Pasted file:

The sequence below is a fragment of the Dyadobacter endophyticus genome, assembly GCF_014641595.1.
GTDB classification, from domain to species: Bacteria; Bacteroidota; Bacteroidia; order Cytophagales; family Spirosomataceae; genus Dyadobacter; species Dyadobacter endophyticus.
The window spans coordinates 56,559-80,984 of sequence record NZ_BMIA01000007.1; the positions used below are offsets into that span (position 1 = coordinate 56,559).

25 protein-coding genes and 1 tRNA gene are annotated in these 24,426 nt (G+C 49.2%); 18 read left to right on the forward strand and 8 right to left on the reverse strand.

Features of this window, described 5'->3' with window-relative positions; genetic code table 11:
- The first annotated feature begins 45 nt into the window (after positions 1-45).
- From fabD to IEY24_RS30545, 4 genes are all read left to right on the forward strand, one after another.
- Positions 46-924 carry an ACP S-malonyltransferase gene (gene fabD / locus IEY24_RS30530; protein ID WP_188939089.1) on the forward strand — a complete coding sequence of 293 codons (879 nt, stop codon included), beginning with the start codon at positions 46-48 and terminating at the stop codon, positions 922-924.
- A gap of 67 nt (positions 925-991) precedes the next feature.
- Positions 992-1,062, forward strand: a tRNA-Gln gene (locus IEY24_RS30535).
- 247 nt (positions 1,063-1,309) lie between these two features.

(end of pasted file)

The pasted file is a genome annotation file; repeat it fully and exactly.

The sequence below is a fragment of the Dyadobacter endophyticus genome, assembly GCF_014641595.1.
GTDB classification, from domain to species: Bacteria; Bacteroidota; Bacteroidia; order Cytophagales; family Spirosomataceae; genus Dyadobacter; species Dyadobacter endophyticus.
The window spans coordinates 56,559-80,984 of sequence record NZ_BMIA01000007.1; the positions used below are offsets into that span (position 1 = coordinate 56,559).

25 protein-coding genes and 1 tRNA gene are annotated in these 24,426 nt (G+C 49.2%); 18 read left to right on the forward strand and 8 right to left on the reverse strand.

Features of this window, described 5'->3' with window-relative positions; genetic code table 11:
- The first annotated feature begins 45 nt into the window (after positions 1-45).
- From fabD to IEY24_RS30545, 4 genes are all read left to right on the forward strand, one after another.
- Positions 46-924 carry an ACP S-malonyltransferase gene (gene fabD / locus IEY24_RS30530; protein ID WP_188939089.1) on the forward strand — a complete coding sequence of 293 codons (879 nt, stop codon included), beginning with the start codon at positions 46-48 and terminating at the stop codon, positions 922-924.
- A gap of 67 nt (positions 925-991) precedes the next feature.
- Positions 992-1,062, forward strand: a tRNA-Gln gene (locus IEY24_RS30535).
- 247 nt (positions 1,063-1,309) lie between these two features.